For instance, when I did a column on Josh Hamilton, I suggested his high school pitching abilities might have made him a superb Deadball Era hurler.


That's a cool angle, one I wouldn't have thought of. John Olerud (star hurler in college as well as clean-up hitter; even after being drafted by the Jays there were questions about whether he would toil on the mound or man first base) wants in on that action.
   14. bond1 Posted: September 23, 2010 at 10:11 PM (#3647228)
Why not do a future column to see if Mark Spitz in his prime could beat Dara Torres, a 43 year old woman, today in the 50 meter freestyle sprint? Then you could analyze real footage and take split times to come to a real conclusion.

Or if you want to stick to baseball, how would Ty Cobb with his split handed grip held down below his belt fare against college pitching. And you can actually test if anyone with a split handed grip held that low can possibly catch up to a mid-90s high fastball.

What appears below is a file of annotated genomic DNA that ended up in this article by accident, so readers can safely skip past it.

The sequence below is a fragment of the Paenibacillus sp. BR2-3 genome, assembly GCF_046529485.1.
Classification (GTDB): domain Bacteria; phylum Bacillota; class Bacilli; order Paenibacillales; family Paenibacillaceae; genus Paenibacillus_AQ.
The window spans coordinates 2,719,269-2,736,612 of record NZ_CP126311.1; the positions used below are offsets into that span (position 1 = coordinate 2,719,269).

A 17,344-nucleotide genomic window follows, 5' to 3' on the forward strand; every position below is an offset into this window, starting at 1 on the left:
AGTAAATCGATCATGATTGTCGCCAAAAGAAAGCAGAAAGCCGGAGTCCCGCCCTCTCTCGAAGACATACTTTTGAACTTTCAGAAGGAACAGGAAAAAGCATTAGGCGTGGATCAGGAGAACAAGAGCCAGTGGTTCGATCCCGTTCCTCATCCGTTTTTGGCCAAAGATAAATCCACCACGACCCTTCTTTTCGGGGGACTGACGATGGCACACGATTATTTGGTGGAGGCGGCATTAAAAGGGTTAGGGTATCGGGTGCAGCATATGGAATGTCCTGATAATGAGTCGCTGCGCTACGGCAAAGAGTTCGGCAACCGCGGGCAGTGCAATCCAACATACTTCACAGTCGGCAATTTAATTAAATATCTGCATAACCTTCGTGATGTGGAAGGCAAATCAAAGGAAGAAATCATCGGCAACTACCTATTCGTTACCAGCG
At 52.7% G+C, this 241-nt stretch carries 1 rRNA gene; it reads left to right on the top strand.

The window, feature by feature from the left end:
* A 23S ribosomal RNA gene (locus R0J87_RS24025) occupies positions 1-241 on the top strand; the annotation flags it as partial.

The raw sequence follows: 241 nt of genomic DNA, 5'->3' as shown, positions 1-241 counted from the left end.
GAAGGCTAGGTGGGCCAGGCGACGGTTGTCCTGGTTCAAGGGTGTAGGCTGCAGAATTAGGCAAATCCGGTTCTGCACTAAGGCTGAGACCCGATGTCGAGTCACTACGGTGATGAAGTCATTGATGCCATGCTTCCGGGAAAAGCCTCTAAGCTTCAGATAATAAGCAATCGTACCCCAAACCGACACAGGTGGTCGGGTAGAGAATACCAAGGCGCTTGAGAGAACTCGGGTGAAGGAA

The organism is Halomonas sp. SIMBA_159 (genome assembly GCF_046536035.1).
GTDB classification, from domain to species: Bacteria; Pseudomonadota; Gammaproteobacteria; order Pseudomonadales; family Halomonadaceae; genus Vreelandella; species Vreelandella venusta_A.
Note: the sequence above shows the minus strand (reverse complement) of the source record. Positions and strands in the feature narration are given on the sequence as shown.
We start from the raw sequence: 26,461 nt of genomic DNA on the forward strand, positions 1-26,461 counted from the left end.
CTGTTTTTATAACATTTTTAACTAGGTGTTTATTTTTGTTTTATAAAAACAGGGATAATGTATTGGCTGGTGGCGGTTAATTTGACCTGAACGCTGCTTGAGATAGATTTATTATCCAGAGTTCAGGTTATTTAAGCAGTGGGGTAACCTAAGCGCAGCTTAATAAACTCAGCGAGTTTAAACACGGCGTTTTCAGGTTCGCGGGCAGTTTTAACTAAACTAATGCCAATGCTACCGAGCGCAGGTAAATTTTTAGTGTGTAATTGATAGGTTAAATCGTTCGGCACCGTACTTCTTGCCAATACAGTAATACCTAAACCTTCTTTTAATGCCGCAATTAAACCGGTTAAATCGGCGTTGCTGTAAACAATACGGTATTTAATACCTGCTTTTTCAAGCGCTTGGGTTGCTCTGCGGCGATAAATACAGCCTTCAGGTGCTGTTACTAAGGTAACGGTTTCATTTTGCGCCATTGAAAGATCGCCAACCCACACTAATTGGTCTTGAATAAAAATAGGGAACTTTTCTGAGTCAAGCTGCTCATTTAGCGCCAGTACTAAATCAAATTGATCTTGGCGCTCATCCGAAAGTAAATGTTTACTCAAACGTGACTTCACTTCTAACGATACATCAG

15. jwb Posted: September 23, 2010 at 10:14 PM (#3647230)
Shoeless Joe was 6'1" 200lbs which was a big man back then. He wouldn't be so huge now.
He would be average for a LF. Last season, starting LFs were 6'1.4, 201.5.
   16. bond1 Posted: September 23, 2010 at 10:23 PM (#3647236)
Essentially, all your articles will make a mockery of past superior athletes by using emperical information, not some idealistic fabrication borne of nostalgia.
   17. bond1 Posted: September 23, 2010 at 10:27 PM (#3647240)
That would be a cool subject for Sportsscience or Mythbusters.
   18. You Know Nothing JT Snow (YR) Posted: September 23, 2010 at 10:31 PM (#3647243)
We all know it's literally true that if you send a #45 sprinter in the world back 70 years he'd win every race


That should be easy enough to verify - make a cinder track with no starting blocks, give a sprinter leather spiked shoes, let him dig his own divot and fire the starter's pistol.

I don't see any modern boxers or MMA fighters keeping up with Jim Jeffries' daily training routine, so I'm generally skeptical of the myth of the modern athletic superman. Good diet certainly makes a difference and lord knows the PEDs help, but folks is still folks.